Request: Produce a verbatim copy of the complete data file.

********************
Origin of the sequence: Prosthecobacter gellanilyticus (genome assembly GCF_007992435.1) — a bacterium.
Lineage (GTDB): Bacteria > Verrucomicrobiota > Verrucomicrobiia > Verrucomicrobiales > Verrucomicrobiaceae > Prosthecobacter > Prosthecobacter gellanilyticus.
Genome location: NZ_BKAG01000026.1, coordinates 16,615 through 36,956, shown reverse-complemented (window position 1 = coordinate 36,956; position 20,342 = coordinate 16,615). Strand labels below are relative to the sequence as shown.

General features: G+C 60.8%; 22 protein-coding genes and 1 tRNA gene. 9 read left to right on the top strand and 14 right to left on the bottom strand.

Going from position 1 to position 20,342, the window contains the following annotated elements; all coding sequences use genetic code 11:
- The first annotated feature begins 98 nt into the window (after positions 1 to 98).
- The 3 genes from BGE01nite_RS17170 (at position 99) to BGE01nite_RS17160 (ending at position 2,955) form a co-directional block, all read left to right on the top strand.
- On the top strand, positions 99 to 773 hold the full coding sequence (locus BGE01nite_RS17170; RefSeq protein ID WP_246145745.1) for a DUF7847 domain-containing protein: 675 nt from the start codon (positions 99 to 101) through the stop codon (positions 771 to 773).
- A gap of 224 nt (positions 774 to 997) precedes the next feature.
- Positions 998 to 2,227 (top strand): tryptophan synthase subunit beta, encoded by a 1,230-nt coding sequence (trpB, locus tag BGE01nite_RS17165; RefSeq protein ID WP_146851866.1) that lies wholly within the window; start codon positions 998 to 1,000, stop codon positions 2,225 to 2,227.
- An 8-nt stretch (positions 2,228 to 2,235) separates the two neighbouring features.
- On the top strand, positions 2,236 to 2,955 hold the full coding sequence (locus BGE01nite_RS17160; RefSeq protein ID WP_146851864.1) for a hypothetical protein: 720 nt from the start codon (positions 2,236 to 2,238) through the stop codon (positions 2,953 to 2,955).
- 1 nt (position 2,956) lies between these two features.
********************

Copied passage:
Origin of the sequence: Prosthecobacter gellanilyticus (genome assembly GCF_007992435.1) — a bacterium.
Lineage (GTDB): Bacteria > Verrucomicrobiota > Verrucomicrobiia > Verrucomicrobiales > Verrucomicrobiaceae > Prosthecobacter > Prosthecobacter gellanilyticus.
Genome location: NZ_BKAG01000026.1, coordinates 16,615 through 36,956, shown reverse-complemented (window position 1 = coordinate 36,956; position 20,342 = coordinate 16,615). Strand labels below are relative to the sequence as shown.

General features: G+C 60.8%; 22 protein-coding genes and 1 tRNA gene. 9 read left to right on the top strand and 14 right to left on the bottom strand.

Going from position 1 to position 20,342, the window contains the following annotated elements; all coding sequences use genetic code 11:
- The first annotated feature begins 98 nt into the window (after positions 1 to 98).
- The 3 genes from BGE01nite_RS17170 (at position 99) to BGE01nite_RS17160 (ending at position 2,955) form a co-directional block, all read left to right on the top strand.
- On the top strand, positions 99 to 773 hold the full coding sequence (locus BGE01nite_RS17170; RefSeq protein ID WP_246145745.1) for a DUF7847 domain-containing protein: 675 nt from the start codon (positions 99 to 101) through the stop codon (positions 771 to 773).
- A gap of 224 nt (positions 774 to 997) precedes the next feature.
- Positions 998 to 2,227 (top strand): tryptophan synthase subunit beta, encoded by a 1,230-nt coding sequence (trpB, locus tag BGE01nite_RS17165; RefSeq protein ID WP_146851866.1) that lies wholly within the window; start codon positions 998 to 1,000, stop codon positions 2,225 to 2,227.
- An 8-nt stretch (positions 2,228 to 2,235) separates the two neighbouring features.
- On the top strand, positions 2,236 to 2,955 hold the full coding sequence (locus BGE01nite_RS17160; RefSeq protein ID WP_146851864.1) for a hypothetical protein: 720 nt from the start codon (positions 2,236 to 2,238) through the stop codon (positions 2,953 to 2,955).
- 1 nt (position 2,956) lies between these two features.